What Newsprint-geddon hath wrougth: The hegemony's newsprint monopoly

Bobinas_Ceam-600x399On October 1st, Caracas newspaper Tal Cual announced in an editorial that the paper would run out of newsprint before the end of this month. As the deadline was supposed to end this week, both its workers and what’s left of the media not controlled by the hegemony demanded the central government provide a solution.

Last weekend, it happened: The Alfredo Maneiro Editorial Complex (CEAM) provided Tal Cual with enough newsprint… for just one month.

The problem wasn’t fixed, just postponed a little bit. And that’s the issue.

Thanks to the ongoing lack of currency to import newsprint (Newsprint-geddon), the hegemony found out a new way to put pressure on the papers that are neither part of the State Media System (SIBCI) or HegemonCorp., by putting in place a defacto monopoly in the acquisition and distribution of newsprint for all Venezuelan newspapers.

The Alfredo Maneiro Editorial Complex was created last year to print the state’s newspapers and other government-related material. But this year its mission has changed, as this special report from El Nacional tells us.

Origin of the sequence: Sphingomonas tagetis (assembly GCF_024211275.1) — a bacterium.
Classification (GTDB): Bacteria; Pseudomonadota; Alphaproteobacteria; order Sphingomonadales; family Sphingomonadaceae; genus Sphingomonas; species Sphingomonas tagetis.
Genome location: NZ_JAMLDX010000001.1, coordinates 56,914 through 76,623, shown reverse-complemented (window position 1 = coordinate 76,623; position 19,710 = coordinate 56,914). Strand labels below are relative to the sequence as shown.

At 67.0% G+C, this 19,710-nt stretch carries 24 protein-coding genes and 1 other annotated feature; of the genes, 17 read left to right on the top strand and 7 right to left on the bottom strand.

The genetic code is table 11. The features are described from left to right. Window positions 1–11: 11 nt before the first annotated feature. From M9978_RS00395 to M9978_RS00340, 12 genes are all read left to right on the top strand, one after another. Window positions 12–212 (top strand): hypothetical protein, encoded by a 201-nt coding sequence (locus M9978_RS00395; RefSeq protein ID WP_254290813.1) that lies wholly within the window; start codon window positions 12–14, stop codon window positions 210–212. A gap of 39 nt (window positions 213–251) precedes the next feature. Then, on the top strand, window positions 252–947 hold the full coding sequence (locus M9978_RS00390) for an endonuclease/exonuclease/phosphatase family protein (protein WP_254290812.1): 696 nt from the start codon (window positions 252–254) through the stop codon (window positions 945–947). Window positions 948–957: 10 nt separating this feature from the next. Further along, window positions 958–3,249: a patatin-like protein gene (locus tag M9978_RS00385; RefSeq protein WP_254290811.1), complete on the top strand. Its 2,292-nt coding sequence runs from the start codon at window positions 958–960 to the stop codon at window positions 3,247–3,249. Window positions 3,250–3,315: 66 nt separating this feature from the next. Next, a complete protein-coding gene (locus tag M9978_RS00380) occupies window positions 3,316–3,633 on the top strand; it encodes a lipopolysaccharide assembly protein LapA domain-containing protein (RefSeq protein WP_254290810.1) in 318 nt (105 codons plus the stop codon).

Until 2012, papers were having no trouble buying newsprint through private companies. But after newsprint was withdrawn from the import priority list, CADIVI reduced the amount of currency available to import it, and demanded more paperwork. Then, CEAM entered the picture and started working with smaller local papers to supply them. With time it has become the only real source for newsprint.

This has left the largest papers in serious peril, and make things easier for HegemonCorp. which has bought two of them (Ultimas Noticias and El Universal). The holdouts are left to starve.

The newsprint crisis has also broken unity in the press sector: At least 84 local papers formed their own association (Venezuelan Chamber of Newspapers) and work with CEAM, weakening the long-established Venezuelan Press Block (BPV). For the regional press, they don’t have much of a choice: advertising from the national, regional and local governments are usually their main source of income. So, it’s another case of “don’t spit the hand that feeds you”.

Keeping it short: The CEAM monopoly is just the recipe from the Lusinchi playbook, and taking it even further.